Menopause is something we don't often chew the fat about.
Women in New Zealand reach menopause at around the age of 51, after a year without a visit from 'Aunty Flo' and when the ovaries aren't making so much mess.
But before menopause, her annoying cousin perimenopause comes a-knockin'. Symptoms include thinning hair, anxiety, dry vagina, weight gain, brain fog and chin hair, among others.
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Menopause expert Dr Beverley Lawton says 80 percent of menopausal women will experience symptoms - 25 percent will have severe symptoms.
"We don't talk about menopause often. I think it's sort of in the closet," she told The Project.
"We associate it with ageing, it's not considered a positive thing in an environment which cherishes youth-like things."
She says it can get "very tough" for those in the throes of menopause, and it can affect your entire life.
"Not sleeping is a form of torture used in wartime. Some women come to see me and they haven't slept a whole night through for two years."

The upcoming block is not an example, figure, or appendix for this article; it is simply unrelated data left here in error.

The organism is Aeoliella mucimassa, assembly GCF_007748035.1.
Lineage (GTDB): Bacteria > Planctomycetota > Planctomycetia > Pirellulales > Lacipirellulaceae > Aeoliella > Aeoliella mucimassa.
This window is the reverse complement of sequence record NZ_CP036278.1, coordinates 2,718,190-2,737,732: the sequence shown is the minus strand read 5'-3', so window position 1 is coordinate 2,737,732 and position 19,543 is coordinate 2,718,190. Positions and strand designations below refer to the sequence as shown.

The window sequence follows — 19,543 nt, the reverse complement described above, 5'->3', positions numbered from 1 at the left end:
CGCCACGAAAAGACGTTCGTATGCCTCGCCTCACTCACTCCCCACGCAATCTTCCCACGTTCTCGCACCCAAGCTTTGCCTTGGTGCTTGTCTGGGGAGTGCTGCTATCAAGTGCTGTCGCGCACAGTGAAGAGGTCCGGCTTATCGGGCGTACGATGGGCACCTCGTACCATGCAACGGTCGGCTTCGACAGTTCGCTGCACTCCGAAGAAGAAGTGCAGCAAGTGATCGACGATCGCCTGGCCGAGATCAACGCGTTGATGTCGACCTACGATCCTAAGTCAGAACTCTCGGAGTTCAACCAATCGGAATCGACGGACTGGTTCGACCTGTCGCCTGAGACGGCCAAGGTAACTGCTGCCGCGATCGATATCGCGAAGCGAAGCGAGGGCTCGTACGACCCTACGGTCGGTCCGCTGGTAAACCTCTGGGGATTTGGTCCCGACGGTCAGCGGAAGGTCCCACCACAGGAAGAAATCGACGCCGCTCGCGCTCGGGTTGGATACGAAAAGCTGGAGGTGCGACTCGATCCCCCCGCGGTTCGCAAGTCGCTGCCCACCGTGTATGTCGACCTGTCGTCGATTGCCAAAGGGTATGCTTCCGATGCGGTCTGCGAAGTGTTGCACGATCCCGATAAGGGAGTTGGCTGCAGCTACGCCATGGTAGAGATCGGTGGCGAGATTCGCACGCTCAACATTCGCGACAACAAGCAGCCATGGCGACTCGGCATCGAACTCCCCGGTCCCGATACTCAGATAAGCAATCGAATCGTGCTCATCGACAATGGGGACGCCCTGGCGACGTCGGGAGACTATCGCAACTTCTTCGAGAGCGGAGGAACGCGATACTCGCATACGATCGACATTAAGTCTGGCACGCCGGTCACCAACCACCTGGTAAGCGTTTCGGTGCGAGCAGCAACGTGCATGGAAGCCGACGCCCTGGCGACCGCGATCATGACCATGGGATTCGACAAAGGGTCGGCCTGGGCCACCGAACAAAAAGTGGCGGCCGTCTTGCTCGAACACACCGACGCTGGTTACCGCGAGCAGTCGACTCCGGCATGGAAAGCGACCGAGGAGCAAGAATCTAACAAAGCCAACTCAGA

Those who have already suffered through decades of intense periods shouldn't worry - Dr Lawton says it's "totally unrelated" to how severe menopause will be.
"The ovaries make the hormones that make us feel normal in our cycles, and then they stop making them unfortunately even though we're born with enough follicles to keep making them, they somehow go away.
"It's really sad really because if they stayed we could have babies until we were 100, although some people think that's not a good idea."
She treats women suffering from bad menopause symptoms with hormone replacement therapy, which supplements the depleted estrogen levels that cause those symptoms in the meantime. It can be an issue that affects an entire family.
"I have women come and say to me 'I can't function at work and I'm the only earner in the household'," she says.
"If mum's grumpy, she's not sleeping, she's losing her temper, she's just acting differently, then the family needs to know there's something going on. It's a very difficult time for a woman and many of them just need to be reassured that this is normal."